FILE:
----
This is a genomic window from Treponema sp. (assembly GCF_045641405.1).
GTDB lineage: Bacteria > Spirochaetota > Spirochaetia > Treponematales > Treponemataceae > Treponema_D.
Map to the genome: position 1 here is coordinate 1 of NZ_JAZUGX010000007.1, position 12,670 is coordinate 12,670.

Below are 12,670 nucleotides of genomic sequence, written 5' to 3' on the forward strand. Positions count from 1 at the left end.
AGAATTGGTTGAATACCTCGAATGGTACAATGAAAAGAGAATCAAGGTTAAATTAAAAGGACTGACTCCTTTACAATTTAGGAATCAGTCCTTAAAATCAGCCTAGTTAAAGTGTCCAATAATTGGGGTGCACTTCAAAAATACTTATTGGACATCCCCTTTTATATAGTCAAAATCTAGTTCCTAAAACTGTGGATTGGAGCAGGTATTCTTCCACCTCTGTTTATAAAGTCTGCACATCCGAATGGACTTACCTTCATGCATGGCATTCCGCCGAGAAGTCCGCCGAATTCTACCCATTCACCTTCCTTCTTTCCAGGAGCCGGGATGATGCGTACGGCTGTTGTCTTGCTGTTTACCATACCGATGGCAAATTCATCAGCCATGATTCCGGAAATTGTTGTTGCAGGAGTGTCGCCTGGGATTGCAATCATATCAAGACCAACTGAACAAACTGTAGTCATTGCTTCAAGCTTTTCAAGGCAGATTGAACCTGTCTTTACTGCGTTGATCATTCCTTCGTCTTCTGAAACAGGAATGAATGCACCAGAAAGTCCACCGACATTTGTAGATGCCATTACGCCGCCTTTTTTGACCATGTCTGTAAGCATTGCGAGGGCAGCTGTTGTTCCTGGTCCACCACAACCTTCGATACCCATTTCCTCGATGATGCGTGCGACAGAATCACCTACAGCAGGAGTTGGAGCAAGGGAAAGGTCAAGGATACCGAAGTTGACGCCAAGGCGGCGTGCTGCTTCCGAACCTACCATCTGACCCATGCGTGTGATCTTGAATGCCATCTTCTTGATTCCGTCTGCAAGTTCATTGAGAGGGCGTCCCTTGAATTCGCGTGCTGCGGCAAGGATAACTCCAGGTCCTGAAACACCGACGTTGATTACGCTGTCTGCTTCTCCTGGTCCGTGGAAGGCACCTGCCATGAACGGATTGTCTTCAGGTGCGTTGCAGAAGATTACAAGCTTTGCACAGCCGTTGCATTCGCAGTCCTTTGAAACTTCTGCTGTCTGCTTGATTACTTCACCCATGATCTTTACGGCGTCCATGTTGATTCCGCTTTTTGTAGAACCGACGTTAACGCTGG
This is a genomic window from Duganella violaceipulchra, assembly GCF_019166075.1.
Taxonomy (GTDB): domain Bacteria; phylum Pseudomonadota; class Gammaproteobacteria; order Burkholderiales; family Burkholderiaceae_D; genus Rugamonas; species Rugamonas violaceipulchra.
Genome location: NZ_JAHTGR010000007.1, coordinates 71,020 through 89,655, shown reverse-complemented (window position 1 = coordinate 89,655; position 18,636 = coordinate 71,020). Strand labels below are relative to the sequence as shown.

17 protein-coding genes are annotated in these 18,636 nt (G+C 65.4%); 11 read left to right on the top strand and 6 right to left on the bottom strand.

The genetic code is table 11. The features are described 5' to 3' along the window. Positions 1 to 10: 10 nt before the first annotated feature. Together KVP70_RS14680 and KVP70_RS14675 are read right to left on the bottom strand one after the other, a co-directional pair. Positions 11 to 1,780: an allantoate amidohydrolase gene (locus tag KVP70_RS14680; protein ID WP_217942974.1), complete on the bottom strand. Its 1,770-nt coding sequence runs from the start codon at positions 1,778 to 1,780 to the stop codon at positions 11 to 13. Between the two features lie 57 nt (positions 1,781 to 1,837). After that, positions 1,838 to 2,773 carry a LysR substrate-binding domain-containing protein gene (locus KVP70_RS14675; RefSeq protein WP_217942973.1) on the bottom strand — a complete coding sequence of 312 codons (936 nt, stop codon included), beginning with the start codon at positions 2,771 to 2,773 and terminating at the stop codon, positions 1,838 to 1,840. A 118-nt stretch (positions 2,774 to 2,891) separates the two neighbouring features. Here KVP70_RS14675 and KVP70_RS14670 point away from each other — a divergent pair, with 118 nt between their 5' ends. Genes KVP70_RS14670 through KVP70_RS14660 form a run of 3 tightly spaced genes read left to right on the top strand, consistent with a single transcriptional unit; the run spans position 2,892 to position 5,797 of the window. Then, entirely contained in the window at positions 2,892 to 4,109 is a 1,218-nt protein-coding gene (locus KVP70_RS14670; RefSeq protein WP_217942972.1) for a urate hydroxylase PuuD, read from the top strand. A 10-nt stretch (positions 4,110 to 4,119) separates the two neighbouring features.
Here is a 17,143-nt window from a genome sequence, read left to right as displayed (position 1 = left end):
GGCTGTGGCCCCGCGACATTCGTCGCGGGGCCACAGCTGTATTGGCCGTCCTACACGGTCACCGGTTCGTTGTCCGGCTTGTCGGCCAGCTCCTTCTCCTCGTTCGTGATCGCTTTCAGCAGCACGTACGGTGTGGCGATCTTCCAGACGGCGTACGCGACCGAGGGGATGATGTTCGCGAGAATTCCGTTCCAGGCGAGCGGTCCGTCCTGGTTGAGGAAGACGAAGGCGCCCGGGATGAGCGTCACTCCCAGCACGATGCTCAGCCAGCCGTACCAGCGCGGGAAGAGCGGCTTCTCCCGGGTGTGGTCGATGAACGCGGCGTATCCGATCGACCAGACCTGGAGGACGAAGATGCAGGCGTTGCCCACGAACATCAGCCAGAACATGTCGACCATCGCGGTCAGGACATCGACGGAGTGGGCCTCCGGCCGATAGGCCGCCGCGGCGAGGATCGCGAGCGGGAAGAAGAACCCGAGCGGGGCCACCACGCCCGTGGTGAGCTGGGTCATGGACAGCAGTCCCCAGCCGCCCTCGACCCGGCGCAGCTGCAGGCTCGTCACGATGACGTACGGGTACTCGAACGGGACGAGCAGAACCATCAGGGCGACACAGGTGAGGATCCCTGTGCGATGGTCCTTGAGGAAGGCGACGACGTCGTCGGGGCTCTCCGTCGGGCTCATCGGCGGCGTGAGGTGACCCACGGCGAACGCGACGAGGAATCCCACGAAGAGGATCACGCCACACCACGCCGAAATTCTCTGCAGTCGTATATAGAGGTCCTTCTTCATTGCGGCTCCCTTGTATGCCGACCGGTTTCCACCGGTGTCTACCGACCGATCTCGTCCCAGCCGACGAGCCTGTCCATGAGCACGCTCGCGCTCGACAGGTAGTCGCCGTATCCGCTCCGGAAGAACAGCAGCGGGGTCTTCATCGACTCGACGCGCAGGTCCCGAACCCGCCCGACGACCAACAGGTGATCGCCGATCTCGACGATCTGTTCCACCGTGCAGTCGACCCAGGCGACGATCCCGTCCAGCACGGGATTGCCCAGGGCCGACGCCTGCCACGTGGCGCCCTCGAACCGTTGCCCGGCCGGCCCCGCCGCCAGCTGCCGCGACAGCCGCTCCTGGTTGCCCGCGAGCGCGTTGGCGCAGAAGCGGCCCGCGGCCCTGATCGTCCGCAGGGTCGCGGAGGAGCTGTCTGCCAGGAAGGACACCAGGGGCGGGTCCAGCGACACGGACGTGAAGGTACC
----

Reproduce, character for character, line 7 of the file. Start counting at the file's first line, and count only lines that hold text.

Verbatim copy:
Taxonomy (GTDB): domain Bacteria; phylum Pseudomonadota; class Gammaproteobacteria; order Burkholderiales; family Burkholderiaceae_D; genus Rugamonas; species Rugamonas violaceipulchra.